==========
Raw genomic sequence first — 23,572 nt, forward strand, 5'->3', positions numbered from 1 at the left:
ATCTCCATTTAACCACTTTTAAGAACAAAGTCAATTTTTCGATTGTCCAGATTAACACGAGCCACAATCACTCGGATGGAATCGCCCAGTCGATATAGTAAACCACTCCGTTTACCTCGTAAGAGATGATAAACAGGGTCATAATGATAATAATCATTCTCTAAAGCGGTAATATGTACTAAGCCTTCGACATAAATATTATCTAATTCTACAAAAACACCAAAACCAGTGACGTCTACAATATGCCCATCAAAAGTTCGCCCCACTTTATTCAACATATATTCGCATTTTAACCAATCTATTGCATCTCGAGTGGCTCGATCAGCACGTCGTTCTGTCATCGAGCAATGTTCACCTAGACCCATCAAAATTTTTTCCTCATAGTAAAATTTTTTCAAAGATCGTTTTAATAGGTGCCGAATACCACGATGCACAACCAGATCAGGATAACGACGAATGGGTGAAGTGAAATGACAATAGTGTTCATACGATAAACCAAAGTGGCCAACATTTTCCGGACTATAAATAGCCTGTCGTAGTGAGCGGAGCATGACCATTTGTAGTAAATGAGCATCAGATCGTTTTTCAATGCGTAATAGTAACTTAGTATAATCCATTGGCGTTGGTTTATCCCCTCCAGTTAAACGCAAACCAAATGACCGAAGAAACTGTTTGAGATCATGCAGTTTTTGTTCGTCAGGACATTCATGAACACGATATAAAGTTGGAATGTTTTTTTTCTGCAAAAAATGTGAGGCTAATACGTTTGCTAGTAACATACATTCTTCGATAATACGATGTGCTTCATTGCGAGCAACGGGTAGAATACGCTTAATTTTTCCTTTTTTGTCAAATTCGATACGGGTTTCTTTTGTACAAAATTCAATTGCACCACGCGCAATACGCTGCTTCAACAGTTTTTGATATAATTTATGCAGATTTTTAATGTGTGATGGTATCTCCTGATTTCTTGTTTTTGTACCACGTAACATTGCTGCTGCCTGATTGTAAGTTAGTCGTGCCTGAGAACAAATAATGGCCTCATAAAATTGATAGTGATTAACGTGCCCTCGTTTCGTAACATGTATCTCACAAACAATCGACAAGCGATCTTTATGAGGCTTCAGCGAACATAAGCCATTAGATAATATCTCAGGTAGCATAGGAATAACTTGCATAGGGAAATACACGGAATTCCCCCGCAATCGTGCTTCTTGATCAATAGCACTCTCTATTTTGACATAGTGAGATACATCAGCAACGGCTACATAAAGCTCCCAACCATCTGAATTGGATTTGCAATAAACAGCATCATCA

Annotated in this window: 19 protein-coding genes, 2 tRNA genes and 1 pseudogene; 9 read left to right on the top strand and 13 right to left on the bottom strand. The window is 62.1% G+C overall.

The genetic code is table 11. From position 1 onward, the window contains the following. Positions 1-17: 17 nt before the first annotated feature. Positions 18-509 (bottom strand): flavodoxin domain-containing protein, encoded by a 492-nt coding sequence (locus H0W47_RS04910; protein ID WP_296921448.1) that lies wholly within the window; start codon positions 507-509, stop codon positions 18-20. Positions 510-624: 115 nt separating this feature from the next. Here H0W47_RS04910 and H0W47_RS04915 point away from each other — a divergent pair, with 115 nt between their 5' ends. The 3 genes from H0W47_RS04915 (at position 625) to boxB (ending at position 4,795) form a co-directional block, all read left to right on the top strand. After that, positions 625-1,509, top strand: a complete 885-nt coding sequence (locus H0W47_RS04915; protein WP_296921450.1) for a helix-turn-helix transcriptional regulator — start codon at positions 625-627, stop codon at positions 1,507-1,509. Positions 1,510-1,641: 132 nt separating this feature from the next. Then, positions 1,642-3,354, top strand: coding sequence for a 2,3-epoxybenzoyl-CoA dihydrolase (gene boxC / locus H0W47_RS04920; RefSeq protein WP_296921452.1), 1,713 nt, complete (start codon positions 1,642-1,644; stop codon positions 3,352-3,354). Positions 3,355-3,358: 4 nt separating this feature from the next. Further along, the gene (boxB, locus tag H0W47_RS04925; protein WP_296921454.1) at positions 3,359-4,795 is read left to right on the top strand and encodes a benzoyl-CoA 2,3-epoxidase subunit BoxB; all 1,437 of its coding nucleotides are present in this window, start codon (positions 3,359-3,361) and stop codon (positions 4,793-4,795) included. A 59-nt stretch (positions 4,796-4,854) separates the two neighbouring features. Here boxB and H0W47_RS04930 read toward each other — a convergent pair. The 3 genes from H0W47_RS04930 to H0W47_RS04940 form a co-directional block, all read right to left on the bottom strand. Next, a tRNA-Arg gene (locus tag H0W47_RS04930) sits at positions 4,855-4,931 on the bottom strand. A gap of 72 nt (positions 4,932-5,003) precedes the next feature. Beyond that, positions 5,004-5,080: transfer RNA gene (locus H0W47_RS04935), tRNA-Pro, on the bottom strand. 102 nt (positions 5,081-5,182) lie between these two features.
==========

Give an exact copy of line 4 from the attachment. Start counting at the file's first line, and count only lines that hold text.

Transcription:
The genetic code is table 11. From position 1 onward, the window contains the following. Positions 1-17: 17 nt before the first annotated feature. Positions 18-509 (bottom strand): flavodoxin domain-containing protein, encoded by a 492-nt coding sequence (locus H0W47_RS04910; protein ID WP_296921448.1) that lies wholly within the window; start codon positions 507-509, stop codon positions 18-20. Positions 510-624: 115 nt separating this feature from the next. Here H0W47_RS04910 and H0W47_RS04915 point away from each other — a divergent pair, with 115 nt between their 5' ends. The 3 genes from H0W47_RS04915 (at position 625) to boxB (ending at position 4,795) form a co-directional block, all read left to right on the top strand. After that, positions 625-1,509, top strand: a complete 885-nt coding sequence (locus H0W47_RS04915; protein WP_296921450.1) for a helix-turn-helix transcriptional regulator — start codon at positions 625-627, stop codon at positions 1,507-1,509. Positions 1,510-1,641: 132 nt separating this feature from the next. Then, positions 1,642-3,354, top strand: coding sequence for a 2,3-epoxybenzoyl-CoA dihydrolase (gene boxC / locus H0W47_RS04920; RefSeq protein WP_296921452.1), 1,713 nt, complete (start codon positions 1,642-1,644; stop codon positions 3,352-3,354). Positions 3,355-3,358: 4 nt separating this feature from the next. Further along, the gene (boxB, locus tag H0W47_RS04925; protein WP_296921454.1) at positions 3,359-4,795 is read left to right on the top strand and encodes a benzoyl-CoA 2,3-epoxidase subunit BoxB; all 1,437 of its coding nucleotides are present in this window, start codon (positions 3,359-3,361) and stop codon (positions 4,793-4,795) included. A 59-nt stretch (positions 4,796-4,854) separates the two neighbouring features. Here boxB and H0W47_RS04930 read toward each other — a convergent pair. The 3 genes from H0W47_RS04930 to H0W47_RS04940 form a co-directional block, all read right to left on the bottom strand. Next, a tRNA-Arg gene (locus tag H0W47_RS04930) sits at positions 4,855-4,931 on the bottom strand. A gap of 72 nt (positions 4,932-5,003) precedes the next feature. Beyond that, positions 5,004-5,080: transfer RNA gene (locus H0W47_RS04935), tRNA-Pro, on the bottom strand. 102 nt (positions 5,081-5,182) lie between these two features.